After walking from the White Horse across Uffington Castle perched on the hilltop (see previous post Iron Age hillforts), I walked for about a kilometre to join the Ridgeway track that leads across the Wessex Downs in southern England. I followed this west for about a mile to another Neolithic chambered long barrow known as Wayland’s Smithy. The Smithy is about 100 metres off the Ridgeway nestled in a grove of trees.
The first version of the barrow was built between 3,590 and 3,555 BC. It was 20m long and the remains of 14 people were buried here in a stone and timber box over a period of less than 15 years. Between 3,460 and 3,400 BC a second larger barrow 56m in length with a stone chamber was constructed over it, and the chambers contained the jumbled remains of several people.
This barrow was built about 200 years later than West Kennet Long Barrow.It is not as large as West Kennet, with the later mound being185 feet (56 m) long and 43 feet (13 m) wide at the south end. The burial chambers at the south end are not as large either.
The name of Wayland’s Smithy has been linked to the long barrow since at least AD 955, when it was referred to as ‘Weland’s Smithy’ in a Saxon charter. The name refers to Weland, the Saxon god of metal working and associated with the barrow is a local tradition about Weland. As reported by Francis Wise in 1738:
All the account which the country people are able to give of it is “At this place lived formerly an invisible Smith, and if a traveller’s Horse had lost a Shoe upon the road, he had no more to do than to bring the Horse to this place with a piece of money, and leaving both there for some little time, he might come again and find the money gone, but the Horse new shod.” 
In Germanic mythology, Wayland the Smith is a legendary master blacksmith who is the subject of several sagas. He appears as Völundr in Norse mythology where he and his two brothers are married to the three Valkyries, and as Weland in the Old English poem Beowulf, where he fashioned the mail shirt worn by Beowulf.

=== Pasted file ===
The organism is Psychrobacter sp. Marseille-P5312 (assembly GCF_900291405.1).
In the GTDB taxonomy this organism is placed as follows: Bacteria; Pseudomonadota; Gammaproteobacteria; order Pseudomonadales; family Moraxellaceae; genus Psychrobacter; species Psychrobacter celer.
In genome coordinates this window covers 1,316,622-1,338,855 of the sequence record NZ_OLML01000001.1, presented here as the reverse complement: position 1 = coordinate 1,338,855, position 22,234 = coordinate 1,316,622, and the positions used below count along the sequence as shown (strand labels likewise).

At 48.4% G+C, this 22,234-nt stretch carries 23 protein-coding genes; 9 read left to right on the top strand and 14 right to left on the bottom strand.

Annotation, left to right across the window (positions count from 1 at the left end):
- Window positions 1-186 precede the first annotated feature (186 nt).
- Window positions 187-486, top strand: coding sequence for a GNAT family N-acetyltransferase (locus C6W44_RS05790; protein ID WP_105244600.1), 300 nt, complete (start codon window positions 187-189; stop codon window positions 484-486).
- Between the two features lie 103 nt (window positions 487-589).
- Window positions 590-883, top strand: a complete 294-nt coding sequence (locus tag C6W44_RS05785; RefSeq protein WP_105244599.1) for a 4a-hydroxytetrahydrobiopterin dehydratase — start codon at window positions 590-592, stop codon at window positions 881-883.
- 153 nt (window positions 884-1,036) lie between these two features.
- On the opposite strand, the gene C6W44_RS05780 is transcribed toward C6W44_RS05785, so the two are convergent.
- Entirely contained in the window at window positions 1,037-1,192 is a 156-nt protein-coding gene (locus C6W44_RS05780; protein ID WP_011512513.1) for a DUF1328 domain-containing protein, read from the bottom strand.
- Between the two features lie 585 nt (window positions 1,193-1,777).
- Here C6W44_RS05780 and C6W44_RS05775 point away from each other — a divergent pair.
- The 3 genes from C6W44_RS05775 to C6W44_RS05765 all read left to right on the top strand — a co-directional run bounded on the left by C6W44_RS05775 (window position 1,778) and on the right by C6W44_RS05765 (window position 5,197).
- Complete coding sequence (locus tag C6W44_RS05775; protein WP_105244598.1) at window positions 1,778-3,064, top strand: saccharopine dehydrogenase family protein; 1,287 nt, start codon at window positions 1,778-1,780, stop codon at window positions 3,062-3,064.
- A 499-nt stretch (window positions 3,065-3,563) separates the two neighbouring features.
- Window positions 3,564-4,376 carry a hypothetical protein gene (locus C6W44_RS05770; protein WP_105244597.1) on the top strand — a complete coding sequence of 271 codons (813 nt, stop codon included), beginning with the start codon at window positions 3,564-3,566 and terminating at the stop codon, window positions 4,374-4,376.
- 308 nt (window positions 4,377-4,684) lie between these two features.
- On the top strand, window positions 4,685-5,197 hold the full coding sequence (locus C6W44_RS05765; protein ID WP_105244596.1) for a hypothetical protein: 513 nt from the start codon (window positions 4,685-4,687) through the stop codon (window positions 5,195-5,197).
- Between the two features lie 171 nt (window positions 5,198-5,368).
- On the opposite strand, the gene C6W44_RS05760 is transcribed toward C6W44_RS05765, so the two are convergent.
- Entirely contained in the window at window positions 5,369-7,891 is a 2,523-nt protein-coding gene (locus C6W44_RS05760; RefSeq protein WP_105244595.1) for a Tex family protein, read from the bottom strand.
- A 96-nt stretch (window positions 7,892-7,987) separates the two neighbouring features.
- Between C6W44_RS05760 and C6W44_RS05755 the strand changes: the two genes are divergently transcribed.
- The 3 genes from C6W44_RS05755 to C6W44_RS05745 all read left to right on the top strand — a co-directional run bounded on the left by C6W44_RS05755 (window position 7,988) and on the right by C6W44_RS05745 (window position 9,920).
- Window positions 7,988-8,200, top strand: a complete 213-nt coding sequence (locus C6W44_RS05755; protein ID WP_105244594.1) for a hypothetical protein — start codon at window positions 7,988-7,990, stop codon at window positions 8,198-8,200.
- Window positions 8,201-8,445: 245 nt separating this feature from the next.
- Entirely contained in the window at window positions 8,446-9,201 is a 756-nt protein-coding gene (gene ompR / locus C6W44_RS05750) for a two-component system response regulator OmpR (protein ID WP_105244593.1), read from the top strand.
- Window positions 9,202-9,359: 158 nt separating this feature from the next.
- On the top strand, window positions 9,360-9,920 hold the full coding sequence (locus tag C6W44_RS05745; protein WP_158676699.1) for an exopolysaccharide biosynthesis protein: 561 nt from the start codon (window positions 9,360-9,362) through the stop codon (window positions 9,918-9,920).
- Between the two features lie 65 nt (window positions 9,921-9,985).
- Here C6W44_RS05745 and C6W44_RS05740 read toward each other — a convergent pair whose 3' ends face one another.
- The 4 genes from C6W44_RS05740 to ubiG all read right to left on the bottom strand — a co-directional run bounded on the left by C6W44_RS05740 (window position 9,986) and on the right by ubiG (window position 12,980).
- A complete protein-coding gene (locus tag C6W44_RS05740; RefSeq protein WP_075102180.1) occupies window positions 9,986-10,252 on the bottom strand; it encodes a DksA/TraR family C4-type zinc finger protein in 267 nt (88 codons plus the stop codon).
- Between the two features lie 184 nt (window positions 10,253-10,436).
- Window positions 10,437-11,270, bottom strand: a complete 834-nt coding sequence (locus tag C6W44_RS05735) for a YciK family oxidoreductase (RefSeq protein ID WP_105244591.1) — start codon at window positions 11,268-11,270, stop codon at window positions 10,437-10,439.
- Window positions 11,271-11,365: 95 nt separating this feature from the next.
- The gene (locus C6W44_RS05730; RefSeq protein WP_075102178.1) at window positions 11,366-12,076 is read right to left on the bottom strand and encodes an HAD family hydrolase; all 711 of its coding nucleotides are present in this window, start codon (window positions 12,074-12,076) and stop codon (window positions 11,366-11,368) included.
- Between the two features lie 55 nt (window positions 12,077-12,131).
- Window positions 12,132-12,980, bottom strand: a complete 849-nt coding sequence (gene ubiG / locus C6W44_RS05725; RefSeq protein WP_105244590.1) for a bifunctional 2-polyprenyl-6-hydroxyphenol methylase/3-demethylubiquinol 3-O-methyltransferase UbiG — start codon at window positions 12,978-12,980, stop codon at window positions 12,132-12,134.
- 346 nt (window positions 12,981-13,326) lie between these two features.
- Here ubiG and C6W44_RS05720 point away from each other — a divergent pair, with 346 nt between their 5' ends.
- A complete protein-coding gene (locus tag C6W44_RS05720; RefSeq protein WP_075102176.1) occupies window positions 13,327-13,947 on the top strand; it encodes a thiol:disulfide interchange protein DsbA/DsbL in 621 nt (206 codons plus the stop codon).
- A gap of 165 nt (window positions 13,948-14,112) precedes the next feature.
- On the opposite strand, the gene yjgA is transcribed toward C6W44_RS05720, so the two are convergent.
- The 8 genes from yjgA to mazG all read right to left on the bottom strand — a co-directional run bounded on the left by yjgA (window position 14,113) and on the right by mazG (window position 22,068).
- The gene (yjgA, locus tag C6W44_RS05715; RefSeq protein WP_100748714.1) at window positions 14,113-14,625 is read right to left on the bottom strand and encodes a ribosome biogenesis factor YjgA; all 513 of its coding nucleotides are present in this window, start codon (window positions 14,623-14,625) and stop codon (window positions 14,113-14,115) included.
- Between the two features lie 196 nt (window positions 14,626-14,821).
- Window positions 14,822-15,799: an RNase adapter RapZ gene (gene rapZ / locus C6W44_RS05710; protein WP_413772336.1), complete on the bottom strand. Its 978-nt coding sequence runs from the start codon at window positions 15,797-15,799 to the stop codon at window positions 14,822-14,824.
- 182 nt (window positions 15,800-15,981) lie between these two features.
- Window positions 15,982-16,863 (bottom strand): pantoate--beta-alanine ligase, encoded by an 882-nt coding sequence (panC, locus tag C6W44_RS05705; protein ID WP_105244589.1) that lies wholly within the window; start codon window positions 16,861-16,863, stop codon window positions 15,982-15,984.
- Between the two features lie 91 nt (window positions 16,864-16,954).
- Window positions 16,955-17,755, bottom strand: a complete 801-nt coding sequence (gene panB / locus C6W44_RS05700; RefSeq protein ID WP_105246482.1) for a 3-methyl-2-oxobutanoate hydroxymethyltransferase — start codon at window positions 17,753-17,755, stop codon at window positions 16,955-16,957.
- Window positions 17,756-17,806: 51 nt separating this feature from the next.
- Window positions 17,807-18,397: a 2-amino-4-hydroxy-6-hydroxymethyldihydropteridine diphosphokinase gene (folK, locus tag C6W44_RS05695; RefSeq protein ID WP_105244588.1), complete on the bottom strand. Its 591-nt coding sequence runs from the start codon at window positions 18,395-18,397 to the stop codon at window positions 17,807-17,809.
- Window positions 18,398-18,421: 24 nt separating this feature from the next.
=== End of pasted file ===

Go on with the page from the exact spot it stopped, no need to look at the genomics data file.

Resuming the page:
Rudyard Kipling, in his collection of stories Puck of Pook’s Hill , set many of the stories near the Smithy, and told of the arrival of the smith god to England in the first, “Weland’s Sword”. This tells of the rise and fall of the god, reduced to shoeing horses for passing farmers, until he is freed from this duty and leaves England.
Tolkien also would have been thinking of these Barrow Downs when Tom Bombadil described them to the hobbits in the Fellowship of the Ring:
Kings of little kingdoms fought together, and the young Sun shone like fire on the red metal of their new and greedy swords. There was victory and defeat; and towers fell, fortresses were burned, and flames went up into the sky. Gold was piled on the biers of dead kings and queens; and mounds covered them, and the stone doors were shut; and the grass grew over all. Sheep walked for a while biting the grass, but soon the hills were empty again. 
While writing this blog, I took a look at Wayland’s Smithy on Google Earth, I was not expecting to find evidence of an alien visitation. In the photo below, Wayland’s Smithy is in the circle of green trees towards the top left of the photo, and there is a giant jellyfish-like creature about 200 metres in length, only a couple of fields away.
 Ellis Davidson, Hilda R. (1958). “Weland the Smith”. Folklore. 69 (3): 145–59. https://www.jstor.org/stable/1258855?seq=1#page_scan_tab_contents
 Rudyard Kipling. Puck of Pook’s Hill. Originally published in 1906 and available in many subsequent editions. Including as a free Ebook at http://www.gutenberg.org/ebooks/557
 J.R.R.Tolkien. The Fellowship of the Ring. Chapter VII. In the House of Tom Bombadil.